Today, of course, that model is dead, dead, dead. Anyone can publish. But “journalistic” structures often carry some vestigal ethos from real journalism, simply by using the same structure and formatting. The web is full of this kind of almost-journalism.
Nokia published a review of its new Lumia 620 phone on the “Conversations by Nokia” blog. And guess what? They liked it! They REALLY LIKED IT.
The headline calls the phone “compact, vibrant, and lots of fun.” And then come the accolades:
“it’s clear to see that the Nokia Lumia 620 is a fun, almost-youthful smartphone, thanks to the new colour range.”
“The dual-core 1GHz Snapdragon CPU does a fantastic job at keeping everything running as smooth as any other – more expensive – smartphone.”
“If you’re into your music, you’ll be happy to know that the Nokia Lumia 620 plays it loud; at about 100db we believe. Perfect for listening to you favourite bands using Nokia Music.”
“The post is designed to be read as an expert review of a smartphone, aimed at helping consumers make informed purchasing decisions. It contains ample Nokia fawning cloaked in your standard gadget writer tropes, so it’s easy to confuse this public relations flackery as a real review.”
It’s instructive to read the comments on the original article. A plurality of commenters blast Nokia for publishing a deceitful article. But many others defend the company, saying of course they can write about their own product.
The takeway? The rhetorical principle at play here is ethos – the reputation of the communicator. By playing fast and loose with reader expectations, Nokia undermined its credibility. It’s essential to practice radical transparency. You’re doing yourself no good if you deceive even one reader. So, dispense with the phony review voice, clearly label third party content, and tell your story. Owned media is a powerful, often underutilized channel. Give me detailed specifications, comparisons with competing products, and detailed photos, the more the better.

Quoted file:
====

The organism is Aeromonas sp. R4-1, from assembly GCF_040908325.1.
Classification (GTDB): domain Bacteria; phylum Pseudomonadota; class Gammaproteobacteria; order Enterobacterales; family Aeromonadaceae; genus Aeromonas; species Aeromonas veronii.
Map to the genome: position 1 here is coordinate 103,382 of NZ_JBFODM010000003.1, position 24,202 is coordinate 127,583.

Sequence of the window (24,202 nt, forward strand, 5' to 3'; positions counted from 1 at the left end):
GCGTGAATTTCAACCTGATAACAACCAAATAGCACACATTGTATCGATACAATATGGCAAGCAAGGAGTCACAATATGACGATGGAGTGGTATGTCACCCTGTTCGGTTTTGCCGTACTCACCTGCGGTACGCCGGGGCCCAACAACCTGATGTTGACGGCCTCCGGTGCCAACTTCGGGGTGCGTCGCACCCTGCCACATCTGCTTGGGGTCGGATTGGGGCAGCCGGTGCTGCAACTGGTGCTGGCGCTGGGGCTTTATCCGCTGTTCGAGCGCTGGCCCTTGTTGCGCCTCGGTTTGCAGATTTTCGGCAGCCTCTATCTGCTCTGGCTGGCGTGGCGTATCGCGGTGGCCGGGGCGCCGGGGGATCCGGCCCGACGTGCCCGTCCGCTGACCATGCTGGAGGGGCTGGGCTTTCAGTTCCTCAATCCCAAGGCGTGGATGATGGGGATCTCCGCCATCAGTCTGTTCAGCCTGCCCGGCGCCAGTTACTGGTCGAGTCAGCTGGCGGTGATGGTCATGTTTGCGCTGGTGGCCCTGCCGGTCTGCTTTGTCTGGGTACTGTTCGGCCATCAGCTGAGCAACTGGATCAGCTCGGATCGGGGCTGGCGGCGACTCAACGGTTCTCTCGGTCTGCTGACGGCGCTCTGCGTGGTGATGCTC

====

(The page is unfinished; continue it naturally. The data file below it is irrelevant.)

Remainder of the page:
Simultaneously, Nokia could also engage the social space in an ethical, open manner. Here are some things the company could legitimately do:
- Publish links to third party reviews
- Create a microsite for the product, encouraging reviews
- Create opportunities for bloggers or ordinary people to try the phone
- Lend review samples to influencers (with disclosure)
- Encourage owners to share their experiences with the phone in a wiki
- Encourage tagging of photos taken with the phone on Instagram
It doesn’t take a lot of imagination to encourage or curate social conversations about the phone. There is a catch, however: Nokia will have to respect the sentiment of the conversations. If the phone stinks, people are going to say so.
Since the social drubbing started, Nokia rewrote the headline, stating at the end of the article:
“Note: This article was first headlined as a ‘review’, obviously, it’s more of a hands-on account of Adam’s experiences and the headline has been changed to reflect that.”
Not enough. Nokia should apologize for confusing the people who read the review. And they should take it down. This is social media at its worst – people are talking, but they’re not talking about the phone. And they’re bashing your brand. Lose/lose.
Postscript: the blogger’s defense
Here’s a conversation on Twitter between Gizmodo’s Mario Aguilar and review author Adam Fraser:
This sort of “statement of independence” is common in the world of the paid blogger. The author can state it repeatedly. It may be true. But it carries no credibility. The independence statement is overwhelmed by the economic arrangement.